You can check out our sample photo and video below which were taken in default settings. That means 10Mp with auto HDR for the still image and Full HD video. Click to enlarge images.
To compete with the refocussing feature of HTC One M8's Duo Camera, and rival software features, the LG G3 offers 'magic focus'. This asks you to get close up to an object then takes a series of photos. You can then tap anywhere or use a slider to select where you want the focus to be before saving the image. It works reasonably well, if you compose the shot nicely, but is a little bit gimmicky.
At the front is a 2Mp camera which can shoot video in Full HD which LG calls a 'selfie camera', not a front-facing camera. However, LG has added the ability to take selfies with a hand movement. The pixels are bigger than the rear camera, the angle has been optimised for selfies and the screen can be used as a sort of flash in dark conditions.
LG G3 review: Software
As you would expect from a smartphone that was new in 2014, the LG G3 comes with Android 4.4 KitKat and the firm's latest user interface and software features. You should be upgraded to Android L, however. See also: 20 best Android smartphones in UK: What's the best Android phone you can buy?
Overall the interface is simpler and cleaner. LG says it has removed all unnecessary visual elements and apps have been given their own colour so you know where you are. It's flat and the colours used are 'mature' according to LG – rather than being in your face. It would be nice to customise these colours though. For example, I'm not a big fan of the mustard tone used for the messaging app.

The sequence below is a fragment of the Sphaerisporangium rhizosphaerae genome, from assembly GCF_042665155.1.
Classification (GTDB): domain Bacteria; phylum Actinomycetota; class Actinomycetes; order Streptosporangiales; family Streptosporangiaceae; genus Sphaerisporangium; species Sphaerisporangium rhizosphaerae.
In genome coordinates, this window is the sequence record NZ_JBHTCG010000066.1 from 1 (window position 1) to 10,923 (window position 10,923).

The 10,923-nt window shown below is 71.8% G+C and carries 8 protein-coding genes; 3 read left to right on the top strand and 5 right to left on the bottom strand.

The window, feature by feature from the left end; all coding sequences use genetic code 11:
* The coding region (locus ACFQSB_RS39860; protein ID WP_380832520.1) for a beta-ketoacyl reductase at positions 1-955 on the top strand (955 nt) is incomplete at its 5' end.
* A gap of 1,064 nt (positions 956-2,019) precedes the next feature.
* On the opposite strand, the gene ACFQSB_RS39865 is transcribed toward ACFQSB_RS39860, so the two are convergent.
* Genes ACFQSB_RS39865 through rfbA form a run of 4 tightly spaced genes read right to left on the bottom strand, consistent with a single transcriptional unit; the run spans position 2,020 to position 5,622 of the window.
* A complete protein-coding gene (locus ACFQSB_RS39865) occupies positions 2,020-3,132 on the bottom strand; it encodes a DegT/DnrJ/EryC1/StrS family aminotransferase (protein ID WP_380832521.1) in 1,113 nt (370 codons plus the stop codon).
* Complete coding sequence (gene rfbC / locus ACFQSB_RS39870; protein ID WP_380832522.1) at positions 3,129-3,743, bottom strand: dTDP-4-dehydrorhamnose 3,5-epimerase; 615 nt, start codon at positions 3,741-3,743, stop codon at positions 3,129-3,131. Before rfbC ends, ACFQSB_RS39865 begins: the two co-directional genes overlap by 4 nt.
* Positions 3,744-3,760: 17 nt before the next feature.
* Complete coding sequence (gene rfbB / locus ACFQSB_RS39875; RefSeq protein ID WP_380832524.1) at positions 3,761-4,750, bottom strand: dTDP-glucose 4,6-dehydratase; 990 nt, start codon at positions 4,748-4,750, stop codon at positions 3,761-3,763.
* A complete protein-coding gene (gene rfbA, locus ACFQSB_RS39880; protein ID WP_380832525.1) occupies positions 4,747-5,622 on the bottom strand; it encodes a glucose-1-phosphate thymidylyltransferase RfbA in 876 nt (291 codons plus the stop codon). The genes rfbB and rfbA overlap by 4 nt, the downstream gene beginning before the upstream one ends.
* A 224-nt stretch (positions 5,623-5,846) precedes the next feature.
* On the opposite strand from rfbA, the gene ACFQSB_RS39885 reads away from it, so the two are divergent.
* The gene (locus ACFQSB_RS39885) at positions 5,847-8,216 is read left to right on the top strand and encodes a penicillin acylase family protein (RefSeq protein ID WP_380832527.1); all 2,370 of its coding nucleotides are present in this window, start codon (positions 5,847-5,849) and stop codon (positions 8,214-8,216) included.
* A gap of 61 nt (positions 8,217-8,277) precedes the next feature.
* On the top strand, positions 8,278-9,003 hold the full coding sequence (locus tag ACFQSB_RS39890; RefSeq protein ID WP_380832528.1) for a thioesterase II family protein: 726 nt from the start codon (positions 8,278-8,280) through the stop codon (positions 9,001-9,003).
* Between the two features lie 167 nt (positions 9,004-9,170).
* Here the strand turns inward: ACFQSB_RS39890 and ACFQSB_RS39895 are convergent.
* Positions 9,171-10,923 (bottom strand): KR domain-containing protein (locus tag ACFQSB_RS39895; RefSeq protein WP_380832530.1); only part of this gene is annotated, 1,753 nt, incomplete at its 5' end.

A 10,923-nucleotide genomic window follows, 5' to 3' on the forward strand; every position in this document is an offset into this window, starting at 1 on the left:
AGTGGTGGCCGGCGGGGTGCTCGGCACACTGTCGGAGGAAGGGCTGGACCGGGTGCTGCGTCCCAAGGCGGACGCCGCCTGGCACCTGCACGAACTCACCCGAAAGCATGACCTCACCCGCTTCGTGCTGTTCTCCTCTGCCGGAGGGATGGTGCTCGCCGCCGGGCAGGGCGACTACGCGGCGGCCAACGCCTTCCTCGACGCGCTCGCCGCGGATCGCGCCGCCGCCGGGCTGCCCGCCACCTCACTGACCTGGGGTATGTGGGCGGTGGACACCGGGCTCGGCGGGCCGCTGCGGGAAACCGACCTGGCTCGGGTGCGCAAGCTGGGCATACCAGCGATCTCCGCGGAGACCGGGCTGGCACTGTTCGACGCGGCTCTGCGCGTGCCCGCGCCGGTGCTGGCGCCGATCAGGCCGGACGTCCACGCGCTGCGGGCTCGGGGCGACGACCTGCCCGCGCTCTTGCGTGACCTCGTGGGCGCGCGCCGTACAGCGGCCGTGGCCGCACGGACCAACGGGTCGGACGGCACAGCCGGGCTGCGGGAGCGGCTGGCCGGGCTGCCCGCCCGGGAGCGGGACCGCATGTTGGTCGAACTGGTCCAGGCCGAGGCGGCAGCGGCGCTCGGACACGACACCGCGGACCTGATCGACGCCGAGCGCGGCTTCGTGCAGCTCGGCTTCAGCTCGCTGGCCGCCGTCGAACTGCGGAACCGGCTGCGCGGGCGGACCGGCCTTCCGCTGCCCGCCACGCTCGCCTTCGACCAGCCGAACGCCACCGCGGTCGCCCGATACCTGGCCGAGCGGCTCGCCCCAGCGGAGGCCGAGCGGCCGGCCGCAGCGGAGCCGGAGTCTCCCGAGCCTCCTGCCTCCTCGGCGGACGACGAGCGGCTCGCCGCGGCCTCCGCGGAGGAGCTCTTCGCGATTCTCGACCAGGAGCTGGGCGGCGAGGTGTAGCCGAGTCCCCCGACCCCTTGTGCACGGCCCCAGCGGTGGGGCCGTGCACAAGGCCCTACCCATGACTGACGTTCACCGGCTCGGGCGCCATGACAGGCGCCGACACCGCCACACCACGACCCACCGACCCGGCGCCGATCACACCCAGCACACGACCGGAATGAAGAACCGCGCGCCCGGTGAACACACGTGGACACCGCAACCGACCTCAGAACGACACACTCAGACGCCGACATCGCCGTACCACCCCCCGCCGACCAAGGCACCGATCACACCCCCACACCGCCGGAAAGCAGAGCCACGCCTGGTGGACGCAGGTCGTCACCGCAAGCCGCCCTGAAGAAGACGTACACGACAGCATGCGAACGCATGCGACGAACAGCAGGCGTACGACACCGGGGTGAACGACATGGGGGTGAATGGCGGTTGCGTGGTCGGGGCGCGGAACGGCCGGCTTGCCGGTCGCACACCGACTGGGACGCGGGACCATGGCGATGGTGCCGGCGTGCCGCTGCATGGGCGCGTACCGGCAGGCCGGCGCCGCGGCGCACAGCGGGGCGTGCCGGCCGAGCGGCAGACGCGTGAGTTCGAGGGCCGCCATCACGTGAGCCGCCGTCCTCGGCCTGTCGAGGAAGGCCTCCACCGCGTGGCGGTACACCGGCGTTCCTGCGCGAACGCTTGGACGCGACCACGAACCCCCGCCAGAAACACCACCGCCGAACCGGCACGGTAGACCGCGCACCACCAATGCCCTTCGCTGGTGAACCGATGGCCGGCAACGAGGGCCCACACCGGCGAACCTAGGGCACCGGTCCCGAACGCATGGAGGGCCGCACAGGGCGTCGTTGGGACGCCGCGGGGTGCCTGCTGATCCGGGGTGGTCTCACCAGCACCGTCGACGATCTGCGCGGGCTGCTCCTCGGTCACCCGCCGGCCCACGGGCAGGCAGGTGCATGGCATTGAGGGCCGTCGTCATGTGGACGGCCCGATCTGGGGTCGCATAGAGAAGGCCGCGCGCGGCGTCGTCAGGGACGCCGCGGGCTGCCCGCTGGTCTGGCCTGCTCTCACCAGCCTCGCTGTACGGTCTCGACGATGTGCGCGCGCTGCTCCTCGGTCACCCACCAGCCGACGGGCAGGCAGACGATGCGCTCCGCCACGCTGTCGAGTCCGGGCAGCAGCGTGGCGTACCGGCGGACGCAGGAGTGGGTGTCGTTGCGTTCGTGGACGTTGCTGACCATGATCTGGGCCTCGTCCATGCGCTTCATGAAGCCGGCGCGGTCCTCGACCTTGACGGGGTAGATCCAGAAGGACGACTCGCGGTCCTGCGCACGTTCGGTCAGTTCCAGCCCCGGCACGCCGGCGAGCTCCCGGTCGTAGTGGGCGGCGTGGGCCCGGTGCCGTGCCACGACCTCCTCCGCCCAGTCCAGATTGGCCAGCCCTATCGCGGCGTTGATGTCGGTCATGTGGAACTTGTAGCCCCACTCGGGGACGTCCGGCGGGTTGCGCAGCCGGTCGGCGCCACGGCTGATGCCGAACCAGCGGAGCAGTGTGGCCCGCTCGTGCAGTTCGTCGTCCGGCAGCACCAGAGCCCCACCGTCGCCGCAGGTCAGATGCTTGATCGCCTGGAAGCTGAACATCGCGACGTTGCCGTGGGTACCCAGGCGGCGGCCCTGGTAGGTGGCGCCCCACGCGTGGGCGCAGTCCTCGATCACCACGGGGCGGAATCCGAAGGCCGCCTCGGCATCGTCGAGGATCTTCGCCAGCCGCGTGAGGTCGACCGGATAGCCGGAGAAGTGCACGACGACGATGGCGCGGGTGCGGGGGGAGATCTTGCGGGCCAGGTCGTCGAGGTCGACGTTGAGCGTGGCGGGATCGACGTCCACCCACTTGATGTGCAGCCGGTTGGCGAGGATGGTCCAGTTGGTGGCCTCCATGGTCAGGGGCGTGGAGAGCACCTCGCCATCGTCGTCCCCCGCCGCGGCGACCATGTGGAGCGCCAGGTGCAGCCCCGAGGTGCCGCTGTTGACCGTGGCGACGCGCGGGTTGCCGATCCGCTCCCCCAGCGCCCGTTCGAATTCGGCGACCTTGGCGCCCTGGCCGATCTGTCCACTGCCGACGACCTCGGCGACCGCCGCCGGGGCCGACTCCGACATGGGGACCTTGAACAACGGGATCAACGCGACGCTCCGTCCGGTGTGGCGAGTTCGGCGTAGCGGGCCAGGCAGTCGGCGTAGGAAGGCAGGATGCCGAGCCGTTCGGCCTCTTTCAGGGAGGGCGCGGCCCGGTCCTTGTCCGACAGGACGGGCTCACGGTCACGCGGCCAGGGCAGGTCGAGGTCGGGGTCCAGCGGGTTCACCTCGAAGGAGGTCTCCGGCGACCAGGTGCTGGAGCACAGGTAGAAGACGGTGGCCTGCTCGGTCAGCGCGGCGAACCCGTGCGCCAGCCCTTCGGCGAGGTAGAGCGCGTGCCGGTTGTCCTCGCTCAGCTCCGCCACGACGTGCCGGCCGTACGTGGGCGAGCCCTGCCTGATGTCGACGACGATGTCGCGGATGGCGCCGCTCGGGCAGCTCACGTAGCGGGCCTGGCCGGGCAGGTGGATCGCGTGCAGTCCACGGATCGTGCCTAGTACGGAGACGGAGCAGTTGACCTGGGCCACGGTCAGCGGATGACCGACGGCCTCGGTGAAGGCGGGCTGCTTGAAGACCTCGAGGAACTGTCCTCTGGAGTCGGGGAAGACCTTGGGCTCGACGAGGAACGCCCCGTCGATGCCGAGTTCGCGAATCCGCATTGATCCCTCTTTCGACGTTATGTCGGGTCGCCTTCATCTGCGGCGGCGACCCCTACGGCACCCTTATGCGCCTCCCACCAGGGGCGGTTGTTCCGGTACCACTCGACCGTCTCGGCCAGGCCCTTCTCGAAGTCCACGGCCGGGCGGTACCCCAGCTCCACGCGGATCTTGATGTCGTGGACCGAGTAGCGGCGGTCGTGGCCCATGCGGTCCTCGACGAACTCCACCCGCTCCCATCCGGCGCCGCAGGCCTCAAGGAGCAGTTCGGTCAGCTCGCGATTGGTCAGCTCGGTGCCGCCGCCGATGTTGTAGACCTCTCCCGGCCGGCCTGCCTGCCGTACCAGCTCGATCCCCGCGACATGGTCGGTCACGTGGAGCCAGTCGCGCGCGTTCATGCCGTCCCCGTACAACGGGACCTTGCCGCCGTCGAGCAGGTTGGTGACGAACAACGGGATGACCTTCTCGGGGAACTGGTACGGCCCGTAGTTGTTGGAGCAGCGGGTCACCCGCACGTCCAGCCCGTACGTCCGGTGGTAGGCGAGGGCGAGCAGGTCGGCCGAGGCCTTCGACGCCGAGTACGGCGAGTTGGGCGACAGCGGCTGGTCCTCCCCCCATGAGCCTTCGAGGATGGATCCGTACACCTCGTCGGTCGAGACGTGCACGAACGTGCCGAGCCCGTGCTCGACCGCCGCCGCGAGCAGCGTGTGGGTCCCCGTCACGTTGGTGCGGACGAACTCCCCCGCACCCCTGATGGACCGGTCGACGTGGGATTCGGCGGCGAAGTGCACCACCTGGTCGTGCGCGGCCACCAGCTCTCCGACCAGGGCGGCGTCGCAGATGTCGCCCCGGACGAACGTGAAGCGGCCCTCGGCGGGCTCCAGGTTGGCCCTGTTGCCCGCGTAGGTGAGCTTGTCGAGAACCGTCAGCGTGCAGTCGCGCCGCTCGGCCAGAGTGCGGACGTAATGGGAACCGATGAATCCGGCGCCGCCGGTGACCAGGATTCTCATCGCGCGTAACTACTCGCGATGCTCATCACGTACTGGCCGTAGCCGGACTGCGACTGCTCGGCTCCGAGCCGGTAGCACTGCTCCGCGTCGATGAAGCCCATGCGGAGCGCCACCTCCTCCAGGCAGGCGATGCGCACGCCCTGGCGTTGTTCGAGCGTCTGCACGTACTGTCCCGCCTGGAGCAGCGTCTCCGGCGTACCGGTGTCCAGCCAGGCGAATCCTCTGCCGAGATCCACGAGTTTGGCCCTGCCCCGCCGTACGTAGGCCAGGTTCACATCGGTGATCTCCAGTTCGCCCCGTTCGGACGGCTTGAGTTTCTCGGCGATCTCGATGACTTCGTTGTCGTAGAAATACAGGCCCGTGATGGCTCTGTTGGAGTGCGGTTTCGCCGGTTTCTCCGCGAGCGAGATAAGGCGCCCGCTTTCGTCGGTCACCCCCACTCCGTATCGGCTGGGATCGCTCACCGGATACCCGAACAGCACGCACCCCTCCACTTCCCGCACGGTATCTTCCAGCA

We like the new interface which looks sleek and has a modern feel. The round icons in the notification bar are very similar to the Galaxy S5, though. LG has used the circle as a motif throughout.
New features include 'Smart Notice' which is similar in some ways to Google Now and the software on offer with the Moto X. In essence the LG G3 will make suggestions and offer tips based on the status of the device including location and behaviour.
For example, the G3 will ask if you want to uninstall apps which haven't been used, if you want to call someone back after a missed call and if you want to switch on Wi-Fi when you arrive at the office. Overall we haven't found it that helpful, providing the same and eventually annoying snippets of information.
Smart Tips is essentially a set of tutorials which show you how to use various features of the G3 such as Dual Window, Voice shutter and Guest mode. This will be helpful for anyone new to Android or a high-end device with unfamiliar features.
Another key new addition is LG Health. Like other flagship smartphones, the G3 can track your activity without the need for a separate device which you connect over Bluetooth. You can select different types of activity including cycling, walking and even inline skating. It's a great feature but for some bizarre reason doesn't have its own app so is only accessible via the special homescreen panel pictured above.
A new 'slim keyboard' offers improved typing with its adjustable height and size and new gestures. For example, you can swipe across the space key to move the cursor – why has no one thought of that already? It also automatically adjusts the detection area as you type and you can swipe the space key to move the cursor around.